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    Alexandre Paulo Machado

    2010-10-01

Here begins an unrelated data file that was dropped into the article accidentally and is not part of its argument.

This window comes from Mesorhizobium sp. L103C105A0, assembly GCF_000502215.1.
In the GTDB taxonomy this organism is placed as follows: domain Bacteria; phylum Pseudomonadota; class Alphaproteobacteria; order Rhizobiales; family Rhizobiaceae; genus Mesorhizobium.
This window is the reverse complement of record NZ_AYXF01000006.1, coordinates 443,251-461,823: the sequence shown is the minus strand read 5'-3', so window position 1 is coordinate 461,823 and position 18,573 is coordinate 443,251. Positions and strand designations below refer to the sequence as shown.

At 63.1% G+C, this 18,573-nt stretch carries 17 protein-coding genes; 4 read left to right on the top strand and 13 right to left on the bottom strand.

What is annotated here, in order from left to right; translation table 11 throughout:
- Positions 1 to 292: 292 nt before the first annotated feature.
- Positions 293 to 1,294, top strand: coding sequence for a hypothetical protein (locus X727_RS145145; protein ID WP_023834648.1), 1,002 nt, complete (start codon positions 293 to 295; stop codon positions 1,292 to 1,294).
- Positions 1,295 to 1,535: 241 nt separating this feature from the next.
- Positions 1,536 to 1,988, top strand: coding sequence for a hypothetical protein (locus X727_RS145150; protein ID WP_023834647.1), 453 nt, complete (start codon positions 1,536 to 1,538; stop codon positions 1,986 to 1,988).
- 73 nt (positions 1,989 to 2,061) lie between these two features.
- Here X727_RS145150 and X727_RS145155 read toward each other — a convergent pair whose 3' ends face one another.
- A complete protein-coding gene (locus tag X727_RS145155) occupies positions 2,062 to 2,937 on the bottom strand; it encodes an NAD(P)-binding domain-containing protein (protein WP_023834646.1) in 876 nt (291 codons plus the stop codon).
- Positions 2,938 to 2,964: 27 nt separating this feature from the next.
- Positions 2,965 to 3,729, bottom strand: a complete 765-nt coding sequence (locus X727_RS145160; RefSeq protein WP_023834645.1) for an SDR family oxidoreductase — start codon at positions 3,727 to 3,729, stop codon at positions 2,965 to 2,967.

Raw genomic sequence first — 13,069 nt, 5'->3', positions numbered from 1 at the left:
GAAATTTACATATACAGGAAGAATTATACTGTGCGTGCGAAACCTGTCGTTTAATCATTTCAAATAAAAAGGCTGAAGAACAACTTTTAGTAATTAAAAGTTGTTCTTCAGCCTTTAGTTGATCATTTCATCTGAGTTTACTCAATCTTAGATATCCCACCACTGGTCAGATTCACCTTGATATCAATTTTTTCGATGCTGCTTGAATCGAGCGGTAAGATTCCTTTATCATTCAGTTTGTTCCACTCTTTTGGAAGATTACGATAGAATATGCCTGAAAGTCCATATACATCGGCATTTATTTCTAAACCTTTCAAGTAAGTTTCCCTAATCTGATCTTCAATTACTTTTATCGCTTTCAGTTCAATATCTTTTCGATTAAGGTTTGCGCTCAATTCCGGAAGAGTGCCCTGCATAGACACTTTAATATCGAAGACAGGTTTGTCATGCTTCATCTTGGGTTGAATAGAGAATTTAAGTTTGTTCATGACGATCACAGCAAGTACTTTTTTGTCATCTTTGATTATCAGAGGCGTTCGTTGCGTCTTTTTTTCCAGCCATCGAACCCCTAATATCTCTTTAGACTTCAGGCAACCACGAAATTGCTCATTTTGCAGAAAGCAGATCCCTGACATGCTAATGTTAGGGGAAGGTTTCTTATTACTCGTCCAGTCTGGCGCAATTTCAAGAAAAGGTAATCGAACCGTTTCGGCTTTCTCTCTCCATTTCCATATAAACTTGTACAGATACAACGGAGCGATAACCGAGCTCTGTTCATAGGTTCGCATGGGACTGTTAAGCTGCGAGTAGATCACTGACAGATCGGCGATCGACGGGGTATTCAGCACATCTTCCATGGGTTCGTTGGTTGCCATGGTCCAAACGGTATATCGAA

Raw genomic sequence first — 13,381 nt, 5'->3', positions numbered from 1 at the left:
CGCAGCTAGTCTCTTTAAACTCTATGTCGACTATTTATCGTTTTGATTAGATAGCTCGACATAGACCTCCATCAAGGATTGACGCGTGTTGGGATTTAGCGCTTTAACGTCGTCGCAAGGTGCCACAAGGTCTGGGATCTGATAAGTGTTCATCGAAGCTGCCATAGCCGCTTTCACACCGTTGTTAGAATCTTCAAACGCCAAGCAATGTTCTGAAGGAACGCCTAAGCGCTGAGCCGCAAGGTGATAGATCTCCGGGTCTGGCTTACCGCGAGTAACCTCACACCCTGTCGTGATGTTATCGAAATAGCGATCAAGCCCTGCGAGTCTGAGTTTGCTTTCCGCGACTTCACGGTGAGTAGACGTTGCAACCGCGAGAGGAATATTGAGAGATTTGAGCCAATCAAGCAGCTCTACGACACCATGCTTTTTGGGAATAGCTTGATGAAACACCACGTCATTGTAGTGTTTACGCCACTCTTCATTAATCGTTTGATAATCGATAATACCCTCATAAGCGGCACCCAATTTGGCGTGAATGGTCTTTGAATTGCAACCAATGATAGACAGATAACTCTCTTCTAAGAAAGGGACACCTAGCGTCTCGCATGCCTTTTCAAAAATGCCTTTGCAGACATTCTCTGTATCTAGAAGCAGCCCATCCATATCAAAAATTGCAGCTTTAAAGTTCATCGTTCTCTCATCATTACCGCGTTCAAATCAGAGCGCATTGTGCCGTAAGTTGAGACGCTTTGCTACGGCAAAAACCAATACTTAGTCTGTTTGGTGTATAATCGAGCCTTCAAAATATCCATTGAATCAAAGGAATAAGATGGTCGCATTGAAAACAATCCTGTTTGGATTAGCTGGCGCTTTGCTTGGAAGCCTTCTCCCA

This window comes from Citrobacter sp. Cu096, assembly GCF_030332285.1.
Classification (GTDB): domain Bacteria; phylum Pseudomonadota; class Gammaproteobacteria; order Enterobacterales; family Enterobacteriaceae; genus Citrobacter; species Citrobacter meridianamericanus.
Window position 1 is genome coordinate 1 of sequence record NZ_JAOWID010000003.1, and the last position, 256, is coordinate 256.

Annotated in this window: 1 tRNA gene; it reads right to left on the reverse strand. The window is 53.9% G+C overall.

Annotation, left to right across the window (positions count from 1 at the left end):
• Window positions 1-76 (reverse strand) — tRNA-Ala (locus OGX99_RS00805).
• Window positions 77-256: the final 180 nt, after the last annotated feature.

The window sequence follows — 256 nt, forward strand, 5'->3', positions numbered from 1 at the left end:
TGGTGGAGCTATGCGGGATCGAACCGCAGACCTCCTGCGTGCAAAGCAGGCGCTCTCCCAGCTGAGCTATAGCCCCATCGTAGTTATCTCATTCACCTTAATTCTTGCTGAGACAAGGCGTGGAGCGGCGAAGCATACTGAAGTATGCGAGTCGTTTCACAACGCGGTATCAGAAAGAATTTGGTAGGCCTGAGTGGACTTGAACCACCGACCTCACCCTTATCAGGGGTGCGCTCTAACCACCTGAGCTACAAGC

Full Text Available In this work, different reactions in vitro between an environmental bacterial isolate and fungal species were related. The Gram-positive bacteria had terminal and subterminal endospores, presented metabolic characteristics of mesophilic and acidophilic growth, halotolerance, positive to nitrate reduction and enzyme production, as caseinase and catalase. The analysis of partial sequences containing 400 to 700 bases of the 16S ribosomal RNA gene showed identity with the genus Bacillus. However, its identity as B. subtilis was confirmed after analyses of the rpoB, gyrA, and 16S rRNA near-full-length sequences. Strong inhibitory activity of environmental microorganisms, such as Penicillium sp, Aspergillus flavus, A. niger, and phytopathogens, such as Colletotrichum sp, Alternaria alternata, Fusarium solani and F. oxysporum f.sp vasinfectum, was shown on co-cultures with B. subtilis strain, particularly on Sabouraud dextrose agar (SDA and DNase media. Red and red-ochre color pigments, probably phaeomelanins, were secreted by A. alternata and A. niger respectively after seven days of co-culture.Na presente investigação, nosso objetivo principal foi relatar diferentes interações in vitro de um isolado bacteriano ambiental com espécies fúngicas. Através da identificação clássica, nós verificamos que o bacilo ambiental apresentava endósporos terminais e subterminais, características metabólicas de mesofilia, acidofilia, halotolerância, redução de nitrato e produção de enzimas, como caseinase e catalase. Análise de seqüências parciais do gene 16S RNAr contendo de 400 a 700 bases revelou identidade com gênero Bacillus. No entanto, a espécie Bacillus subtilis foi confirmada somente depois da análise de seqüências dos genes rpoB, gyrA, and 16S RNAr. Intensa atividade inibitória aos fungos ambientais, como Penicillium sp, Aspergillus flavus, A. niger, e fitopatogênicos, como Colletotrichum sp, Alternaria alternata, Fusarium solani